Why it Pays to Use Air to Air Heat Exchangers
In the world of industrial cabinet cooling, air to air heat exchangers may seem like the odd duck. Most engineers, designers and plant operators know that filtered fans or air conditioners can be great solutions to maintaining cool temperatures in electrical enclosures, but many may not understand the unique benefits of air to air heat exchangers, including the significant cost savings.
Electrical and electronic components, such as PLCs, drives, starters and power supplies give off waste heat as they operate. But when confined in industrial enclosures, they are enveloped in this excess heat—along with the heat from ambient temperatures, insolation, and nearby heat generating equipment like ovens or boilers.
This excess heat may cause the components to exceed their maximum operating temperatures, as defined by the manufacturer, and they can begin lose efficiency, malfunction, and ultimately may fail, leading to unplanned replacement costs and expensive downtime.
Open loop vs. closed loop
To prevent these unnecessary costs, designers can specify either open loop or closed loop enclosure cooling systems. Open loop cooling, such as filtered fan systems, draws ambient air into the enclosure so that it passes over the surface of the components in order to remove heat directly. Even with filters in place, this can introduce dust, dirt, moisture, and chemical contaminants which may wreak havoc on valuable equipment.
To protect components in harsh operating environments, NEMA 4, NEMA 4X and some NEMA 12 enclosures require closed loop cooling systems, such as enclosure air conditioners or air to air heat exchangers, rather than filtered fan systems.
In closed loop cooling systems, the ambient air and potential contaminants never reach the inside of the sealed enclosure. Instead, cooling takes place with the help of a refrigerant, which is a chemical that converts easily from a liquid to a vapor and back again.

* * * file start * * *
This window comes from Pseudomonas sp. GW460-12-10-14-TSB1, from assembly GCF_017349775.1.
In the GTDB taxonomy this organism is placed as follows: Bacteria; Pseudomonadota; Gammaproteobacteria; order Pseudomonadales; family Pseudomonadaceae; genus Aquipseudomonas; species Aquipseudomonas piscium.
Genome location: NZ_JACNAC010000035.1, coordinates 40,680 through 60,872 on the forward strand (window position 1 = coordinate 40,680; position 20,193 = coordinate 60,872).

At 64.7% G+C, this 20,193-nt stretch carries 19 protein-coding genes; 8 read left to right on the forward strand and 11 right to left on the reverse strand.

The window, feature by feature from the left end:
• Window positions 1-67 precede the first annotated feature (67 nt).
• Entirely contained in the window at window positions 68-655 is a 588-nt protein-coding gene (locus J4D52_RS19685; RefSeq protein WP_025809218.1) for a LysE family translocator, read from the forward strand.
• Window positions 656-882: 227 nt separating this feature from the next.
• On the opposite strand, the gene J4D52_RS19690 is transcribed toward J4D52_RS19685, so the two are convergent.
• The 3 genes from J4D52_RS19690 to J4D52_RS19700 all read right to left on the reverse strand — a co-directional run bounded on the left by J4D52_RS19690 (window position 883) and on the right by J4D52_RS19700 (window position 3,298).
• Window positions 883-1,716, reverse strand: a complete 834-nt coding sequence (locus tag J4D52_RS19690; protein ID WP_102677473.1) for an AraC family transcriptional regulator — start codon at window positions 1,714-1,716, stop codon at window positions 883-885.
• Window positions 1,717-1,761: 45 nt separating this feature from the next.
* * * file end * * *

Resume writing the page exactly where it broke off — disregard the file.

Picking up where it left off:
Unlike air conditioners, which require a motorized compressor, air to air heat exchangers use passive heat pipe technology to remove heat from an enclosure and discharge it to the ambient air. The heat pipe is a sealed copper tube clad with aluminum fins that aid heat transfer. The tube is partially evacuated and filled with a small amount of refrigerant that boils when exposed to the heated air from inside the enclosure.
As the refrigerant boils, it absorbs heat, cooling the lower end of the pipe. Following the natural law of convection, the boiling refrigerant vapor rises to the top of the heat pipe, where it condenses, giving up its heat as it is cooled by the cooler ambient air, and flows back to the bottom.
Lower cost, more energy efficient
This continuous heat pipe cooling requires no pumps or motors, and the rate of heat transfer simply depends on the temperature difference between the enclosure and the ambient air. The small energy cost comes from two small air circulation fans which move the enclosure air and the ambient air across the pipe.
Because circulation fans are the only moving parts, heat exchangers are a more cost efficient method of cooling an enclosure than air conditioners. Their low power requirements make these units ideal for locations where electricity is limited, and they can be easily powered by a small solar panel.
There is one catch, which is that heat exchangers can only be used where the ambient temperature remains below the maximum operating air temperature for the equipment. This is because the heat pipe can’t reduce the temperature below the temperature of the ambient air.
In situations where the ambient temperature is higher than the maximum allowable temperature enclosure air temperature, an air conditioner will be required. An online enclosure temperature management calculator can help determine whether an air to air heat exchanger can be used, or whether an air conditioner will be required for the enclosure.
For help in deciding whether an air to air heat exchanger will save money and energy, while protecting valuable components in an enclosure, contact the experts at Thermal Edge.